In a sitting position, your lower back should maintain its normal curve and you should sit tall through your chest bone with your shoulders relaxed down and back. Your chin should be tucked back not down or up but straight back as if a piece of string was pulling you back through your mouth. When you look at your computer, your gaze should be aimed at the top of your screen. Keep in mind that you might just as easily slouch on a stability ball as you would in a chair, so practise good posture regardless of the seat.

 Getting started with your stability ball

If you are between 4 feet 11 and 5 feet 4, select a ball that is 55 cm in diameter. If you are between 5 feet 5 and 5 feet 11, use a ball that is 65 cm in diameter. If you are over 6 feet, choose a ball that is 75 cm.

Start slowly when you first begin using a stability ball. Just 1 – 2 minutes at a time can be enough in the first few days, before you steadily build up your strength. Ensure that you retain good posture throughout. Remember: without a low back support you are likely to work the trunk support hard so try not to contract the muscles around the low back too hard. The trick is to sit upright and well but stay relaxed in those muscles. Your muscles will build strength and endurance and it will become easier for you to sit correctly for longer.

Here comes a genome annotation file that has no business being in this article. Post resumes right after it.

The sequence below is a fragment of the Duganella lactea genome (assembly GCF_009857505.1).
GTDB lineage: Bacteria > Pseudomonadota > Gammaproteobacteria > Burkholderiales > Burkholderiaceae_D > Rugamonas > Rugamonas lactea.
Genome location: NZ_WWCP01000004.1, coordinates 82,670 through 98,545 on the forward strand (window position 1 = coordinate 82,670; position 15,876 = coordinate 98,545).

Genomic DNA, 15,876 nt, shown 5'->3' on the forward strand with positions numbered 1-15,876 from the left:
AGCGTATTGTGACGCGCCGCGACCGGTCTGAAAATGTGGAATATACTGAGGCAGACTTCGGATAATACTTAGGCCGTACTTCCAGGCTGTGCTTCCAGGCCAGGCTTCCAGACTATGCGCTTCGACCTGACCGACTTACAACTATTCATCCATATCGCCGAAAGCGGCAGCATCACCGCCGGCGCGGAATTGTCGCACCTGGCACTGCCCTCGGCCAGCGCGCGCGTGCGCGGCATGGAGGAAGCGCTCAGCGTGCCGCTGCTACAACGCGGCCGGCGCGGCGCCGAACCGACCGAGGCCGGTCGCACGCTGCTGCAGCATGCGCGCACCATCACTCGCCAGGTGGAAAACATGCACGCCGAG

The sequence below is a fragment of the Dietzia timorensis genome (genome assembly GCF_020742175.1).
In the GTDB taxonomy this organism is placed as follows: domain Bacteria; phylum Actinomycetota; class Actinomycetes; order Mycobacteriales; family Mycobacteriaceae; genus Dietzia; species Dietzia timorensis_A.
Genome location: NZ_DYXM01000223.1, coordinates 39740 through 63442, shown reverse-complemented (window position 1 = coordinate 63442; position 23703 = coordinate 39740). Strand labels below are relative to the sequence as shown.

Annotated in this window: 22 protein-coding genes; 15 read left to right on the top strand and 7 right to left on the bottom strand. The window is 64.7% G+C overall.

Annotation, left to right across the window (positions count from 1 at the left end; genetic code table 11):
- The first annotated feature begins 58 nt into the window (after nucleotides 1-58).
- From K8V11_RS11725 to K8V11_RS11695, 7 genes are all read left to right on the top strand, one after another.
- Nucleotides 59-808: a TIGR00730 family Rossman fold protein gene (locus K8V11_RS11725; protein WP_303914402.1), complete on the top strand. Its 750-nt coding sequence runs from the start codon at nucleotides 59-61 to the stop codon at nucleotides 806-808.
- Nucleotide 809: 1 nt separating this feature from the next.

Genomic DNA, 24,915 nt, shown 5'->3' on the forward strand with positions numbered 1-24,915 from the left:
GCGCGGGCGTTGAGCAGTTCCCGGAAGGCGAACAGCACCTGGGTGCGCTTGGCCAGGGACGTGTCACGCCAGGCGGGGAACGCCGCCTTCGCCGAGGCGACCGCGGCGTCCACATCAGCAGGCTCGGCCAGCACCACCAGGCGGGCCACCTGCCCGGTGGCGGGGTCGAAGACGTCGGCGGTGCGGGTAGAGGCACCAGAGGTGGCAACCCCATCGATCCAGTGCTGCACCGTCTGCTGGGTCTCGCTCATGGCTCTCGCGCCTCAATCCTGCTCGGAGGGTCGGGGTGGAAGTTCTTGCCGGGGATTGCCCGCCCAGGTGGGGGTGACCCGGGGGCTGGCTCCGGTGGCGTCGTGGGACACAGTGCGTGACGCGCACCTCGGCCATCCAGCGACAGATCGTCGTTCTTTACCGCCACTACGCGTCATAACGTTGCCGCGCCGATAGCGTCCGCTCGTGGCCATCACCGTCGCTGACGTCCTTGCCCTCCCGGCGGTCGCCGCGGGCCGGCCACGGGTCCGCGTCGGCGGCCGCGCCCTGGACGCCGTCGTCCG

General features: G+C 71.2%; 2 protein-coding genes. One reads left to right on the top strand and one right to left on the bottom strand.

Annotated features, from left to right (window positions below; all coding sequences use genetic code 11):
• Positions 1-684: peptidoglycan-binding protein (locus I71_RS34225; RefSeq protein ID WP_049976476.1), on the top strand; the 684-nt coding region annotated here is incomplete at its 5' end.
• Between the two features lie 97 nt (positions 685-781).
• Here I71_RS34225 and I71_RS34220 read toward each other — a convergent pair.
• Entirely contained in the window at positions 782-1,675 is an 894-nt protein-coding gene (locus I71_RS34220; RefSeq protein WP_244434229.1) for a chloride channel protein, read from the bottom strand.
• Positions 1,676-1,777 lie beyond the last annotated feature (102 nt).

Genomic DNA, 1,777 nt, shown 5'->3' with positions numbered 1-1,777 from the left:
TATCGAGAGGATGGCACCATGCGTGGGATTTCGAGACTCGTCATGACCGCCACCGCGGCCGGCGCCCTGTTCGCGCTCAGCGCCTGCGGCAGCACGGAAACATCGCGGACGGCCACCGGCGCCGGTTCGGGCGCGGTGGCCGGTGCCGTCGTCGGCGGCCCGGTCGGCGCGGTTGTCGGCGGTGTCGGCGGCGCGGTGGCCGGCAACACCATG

You should also seek approval from seniors before bringing your ball to work.

What else can I use my ball for?

Sitting is not the only exercise that can be done on the ball. It is a great piece of equipment to have and there are so many exercises that you can do with them. Like any new exercise routine, you should always consult a qualified professional first.

If you are a Lushington Chiropractic patient in Eastbourne, why not seek help from Oliver Ody.